For the Molokai channel, the support boat cannot stay right alongside you- the swell and waves mean it would be dangerous. So, you have a kayaker who stays with you and the boat leapfrogs ahead, then you swim to catch up. At about 1am, after 10hrs of swimming, the boat had just gone about 200yds ahead. Everything had been going really smoothly. I stopped for a brief feed when the kayaker said ‘don’t tip me out, but there’s a shark’. The kayak had a shark shield provided by E-shark force dangled off the back so I swam over to the rear of the kayak and tread water. I asked where the shark was and turned to see the bow wave and fin disappear below the water about 5m away. Not hurried, not twitchy, but leisurely. Mike in the kayak switched his head torch to strong beam in time for me to see this grey shape right alongside me, so I lifted my feet- it was that close underneath me- and it glided under us. Mike was busy trying to raise the alarm with the support boat without panic and a couple of minutes later, asked if I could see the shark. I couldn’t, but he said “it’s right there” through gritted teeth.

What seemed like an age later, the support boat swung around, although in reality only a few minutes had passed I’m sure. But when you are alone in the dark, in the water with a kayak and a shark that is bigger than that kayak, every second stretches to infinity. I was handed a personal shark shield which I attached to the back of my cozzie straps and I elected to keep going. I ‘heads up breast stroked’ for a good 10 mins to get my nerve up then used very slow smooth strokes with no legs at all for another 10-15mins. It felt surreal to be continuing.


It was part of my plan to believe I could cope if I ever had to deal with a shark. I have read about different sharks and their triggers; which ones are territorial, which ones are opportunistic. I’ve had dreams of punching a shark valiantly as it approached to bump me and know most encounters are actually not bloody, sharks are not out to get us. But you never really know how you’ll react until it happens. In the pitch black when the demons of the night are closer to the surface, fatigued from 10 hours of swimming, I was amazed at how well I coped.

Unbeknownst to me, Mike had a fear of sharks hence his comment about not tipping him out, and when he said the shark was right there, it was less than 2 feet from me, hanging out alongside me with its nose touching the front end of the kayak. I could have reached out my left arm and pet it! I am a little disappointed that I wasn’t told it was there- I would like to believe I would have enjoyed checking him out…..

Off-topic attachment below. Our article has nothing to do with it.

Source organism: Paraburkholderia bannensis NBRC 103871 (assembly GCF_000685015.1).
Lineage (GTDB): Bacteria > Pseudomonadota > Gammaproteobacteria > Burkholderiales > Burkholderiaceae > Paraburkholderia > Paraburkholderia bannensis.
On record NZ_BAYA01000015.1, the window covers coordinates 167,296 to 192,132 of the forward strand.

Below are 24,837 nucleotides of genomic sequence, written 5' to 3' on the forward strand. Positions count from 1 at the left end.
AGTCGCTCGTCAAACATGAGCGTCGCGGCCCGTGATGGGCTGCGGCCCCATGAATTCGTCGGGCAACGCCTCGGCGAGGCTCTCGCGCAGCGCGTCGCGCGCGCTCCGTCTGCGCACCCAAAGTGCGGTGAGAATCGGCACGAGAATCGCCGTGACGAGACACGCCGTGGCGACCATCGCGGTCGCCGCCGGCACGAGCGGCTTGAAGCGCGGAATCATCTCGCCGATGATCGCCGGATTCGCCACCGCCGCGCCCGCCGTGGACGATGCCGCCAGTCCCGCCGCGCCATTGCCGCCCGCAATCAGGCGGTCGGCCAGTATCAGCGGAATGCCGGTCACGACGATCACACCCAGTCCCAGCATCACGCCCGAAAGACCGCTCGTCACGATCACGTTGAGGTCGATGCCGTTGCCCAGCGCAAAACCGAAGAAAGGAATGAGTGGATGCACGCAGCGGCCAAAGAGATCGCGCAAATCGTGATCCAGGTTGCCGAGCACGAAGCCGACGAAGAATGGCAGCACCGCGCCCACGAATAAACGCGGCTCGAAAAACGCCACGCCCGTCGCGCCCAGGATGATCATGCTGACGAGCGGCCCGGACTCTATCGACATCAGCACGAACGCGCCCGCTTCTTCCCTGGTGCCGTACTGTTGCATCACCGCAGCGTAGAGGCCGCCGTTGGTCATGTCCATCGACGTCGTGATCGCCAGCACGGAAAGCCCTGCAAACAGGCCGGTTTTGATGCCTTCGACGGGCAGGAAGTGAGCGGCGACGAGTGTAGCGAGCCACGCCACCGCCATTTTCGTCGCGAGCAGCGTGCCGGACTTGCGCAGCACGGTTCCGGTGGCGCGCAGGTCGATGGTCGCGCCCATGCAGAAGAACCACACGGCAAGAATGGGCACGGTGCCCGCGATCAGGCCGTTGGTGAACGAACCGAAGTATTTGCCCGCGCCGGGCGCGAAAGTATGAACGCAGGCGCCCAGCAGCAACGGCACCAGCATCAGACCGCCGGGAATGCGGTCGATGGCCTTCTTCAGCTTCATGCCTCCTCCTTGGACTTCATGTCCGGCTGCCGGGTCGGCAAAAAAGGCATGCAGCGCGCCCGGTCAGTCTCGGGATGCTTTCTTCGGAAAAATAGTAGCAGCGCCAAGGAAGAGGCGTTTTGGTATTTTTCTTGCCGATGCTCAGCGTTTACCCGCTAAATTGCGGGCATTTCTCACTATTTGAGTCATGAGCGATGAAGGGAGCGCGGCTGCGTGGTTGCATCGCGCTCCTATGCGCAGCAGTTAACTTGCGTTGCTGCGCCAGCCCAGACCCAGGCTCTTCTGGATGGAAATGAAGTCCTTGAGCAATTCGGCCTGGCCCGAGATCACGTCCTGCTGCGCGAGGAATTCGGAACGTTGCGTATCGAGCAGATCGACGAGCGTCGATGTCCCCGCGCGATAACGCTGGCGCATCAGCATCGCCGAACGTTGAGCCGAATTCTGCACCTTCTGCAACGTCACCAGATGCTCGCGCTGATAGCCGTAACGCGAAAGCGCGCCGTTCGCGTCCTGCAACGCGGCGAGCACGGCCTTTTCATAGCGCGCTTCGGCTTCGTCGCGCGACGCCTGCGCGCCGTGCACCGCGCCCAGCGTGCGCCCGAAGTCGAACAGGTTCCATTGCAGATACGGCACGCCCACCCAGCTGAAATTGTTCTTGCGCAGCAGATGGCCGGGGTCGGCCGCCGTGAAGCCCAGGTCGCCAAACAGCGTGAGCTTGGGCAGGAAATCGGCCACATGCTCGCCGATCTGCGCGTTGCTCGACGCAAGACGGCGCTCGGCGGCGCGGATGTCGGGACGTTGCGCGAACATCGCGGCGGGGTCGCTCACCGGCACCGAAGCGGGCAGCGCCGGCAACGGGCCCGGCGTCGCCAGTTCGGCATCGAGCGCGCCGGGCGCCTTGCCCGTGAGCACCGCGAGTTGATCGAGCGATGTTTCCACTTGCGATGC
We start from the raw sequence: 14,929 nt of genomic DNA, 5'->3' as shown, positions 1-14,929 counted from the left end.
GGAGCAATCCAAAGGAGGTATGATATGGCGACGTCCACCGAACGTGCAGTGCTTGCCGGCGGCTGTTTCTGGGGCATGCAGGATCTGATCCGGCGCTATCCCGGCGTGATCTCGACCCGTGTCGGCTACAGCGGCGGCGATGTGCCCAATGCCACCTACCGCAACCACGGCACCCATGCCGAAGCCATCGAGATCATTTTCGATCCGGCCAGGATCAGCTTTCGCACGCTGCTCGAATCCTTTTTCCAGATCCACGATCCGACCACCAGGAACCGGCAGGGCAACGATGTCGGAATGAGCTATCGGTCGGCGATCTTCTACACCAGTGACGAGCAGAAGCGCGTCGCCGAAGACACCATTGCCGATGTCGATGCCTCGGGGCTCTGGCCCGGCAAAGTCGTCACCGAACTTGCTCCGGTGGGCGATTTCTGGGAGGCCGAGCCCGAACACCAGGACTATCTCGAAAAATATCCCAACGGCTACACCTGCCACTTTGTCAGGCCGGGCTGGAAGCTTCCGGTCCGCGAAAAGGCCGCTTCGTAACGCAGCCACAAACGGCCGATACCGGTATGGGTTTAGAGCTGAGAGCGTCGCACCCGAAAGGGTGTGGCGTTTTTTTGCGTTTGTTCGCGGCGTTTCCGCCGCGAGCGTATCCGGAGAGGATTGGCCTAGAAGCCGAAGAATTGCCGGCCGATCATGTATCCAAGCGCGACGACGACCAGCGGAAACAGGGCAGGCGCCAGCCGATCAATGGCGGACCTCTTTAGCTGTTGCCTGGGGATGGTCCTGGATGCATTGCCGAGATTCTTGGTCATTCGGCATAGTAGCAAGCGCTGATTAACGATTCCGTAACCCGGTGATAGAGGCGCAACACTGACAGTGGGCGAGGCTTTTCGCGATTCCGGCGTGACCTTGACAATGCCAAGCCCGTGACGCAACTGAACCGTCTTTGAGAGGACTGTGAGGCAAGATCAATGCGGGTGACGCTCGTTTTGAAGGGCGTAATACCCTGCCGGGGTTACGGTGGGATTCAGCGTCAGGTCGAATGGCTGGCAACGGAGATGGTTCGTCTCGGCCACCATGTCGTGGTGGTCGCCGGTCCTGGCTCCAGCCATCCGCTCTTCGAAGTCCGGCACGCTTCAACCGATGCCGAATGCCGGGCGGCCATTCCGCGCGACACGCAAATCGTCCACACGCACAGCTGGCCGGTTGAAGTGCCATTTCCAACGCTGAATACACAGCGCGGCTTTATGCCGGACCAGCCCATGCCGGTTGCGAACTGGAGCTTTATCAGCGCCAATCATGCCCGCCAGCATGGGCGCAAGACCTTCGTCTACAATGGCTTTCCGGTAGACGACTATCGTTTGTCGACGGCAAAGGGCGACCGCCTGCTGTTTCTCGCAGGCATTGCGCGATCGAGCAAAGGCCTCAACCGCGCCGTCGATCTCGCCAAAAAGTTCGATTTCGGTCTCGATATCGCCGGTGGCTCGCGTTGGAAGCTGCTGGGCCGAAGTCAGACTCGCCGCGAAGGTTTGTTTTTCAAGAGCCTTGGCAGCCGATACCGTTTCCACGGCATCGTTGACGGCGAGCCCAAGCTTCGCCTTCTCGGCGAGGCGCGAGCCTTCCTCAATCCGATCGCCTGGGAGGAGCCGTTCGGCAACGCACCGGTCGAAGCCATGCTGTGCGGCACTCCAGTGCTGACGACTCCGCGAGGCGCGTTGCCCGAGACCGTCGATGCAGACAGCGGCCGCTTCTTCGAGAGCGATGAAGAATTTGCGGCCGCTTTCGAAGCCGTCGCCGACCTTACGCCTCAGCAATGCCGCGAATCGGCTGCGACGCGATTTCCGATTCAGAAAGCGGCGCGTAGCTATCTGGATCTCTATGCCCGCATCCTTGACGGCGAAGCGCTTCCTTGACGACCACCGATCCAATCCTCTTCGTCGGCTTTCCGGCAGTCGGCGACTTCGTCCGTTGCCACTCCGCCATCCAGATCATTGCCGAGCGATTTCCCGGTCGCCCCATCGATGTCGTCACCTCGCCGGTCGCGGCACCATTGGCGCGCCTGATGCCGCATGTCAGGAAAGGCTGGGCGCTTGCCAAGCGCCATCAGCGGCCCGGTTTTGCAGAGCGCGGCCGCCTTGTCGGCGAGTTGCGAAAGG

However calm I may have been, that kind of poise in the face of danger comes at a cost. An hour later, I had an immense adrenal crash; having been so calm through facing a shark in the dark, it suddenly hit me and it became really difficult to see my way to the end of the swim. It had been planted in my son’s head that I could be eaten by sharks on this swim and he had been very anxious so having faced his greatest fear, I felt pretty wretched for quite a while and it took sunrise and the news that I was so close to finishing that brought me back. A good zap from a Portuguese man of war certainly added a wake up call. I was stung across the face, had a tentacle spiral up my entire arm and got lots of little stings from sea wasps through the whole swim.

This may seem like a very cold factual surmise of what is possibly a swimmer’s greatest fear- it is hard to process any other way. I am lucky to have encountered a chilled out shark and blessed to have had the strength to swim through it, so have both moments of triumph to recall- the closeness of the shark and the completion of the swim.

It was not a clinical experience. I was surprised to find myself really actually coping as it happened. I found it fairly easy to separate myself from panic. I discovered a depth of strength emotionally that only came to light after the crash though- after I had retched and sobbed and had my concentration obliterated. From the depths rose a sense of calm and purpose that came straight from the heart. I felt stronger and stronger, even though I had to sprint my way through the last 2 hrs of relentless current. I earned my stripes on that swim. Some never need to go to such lengths to learn about themselves, but I love channel swimming because it brings you face to face with your deepest depths and allows you to confront your darkest moments, and work through them in real time.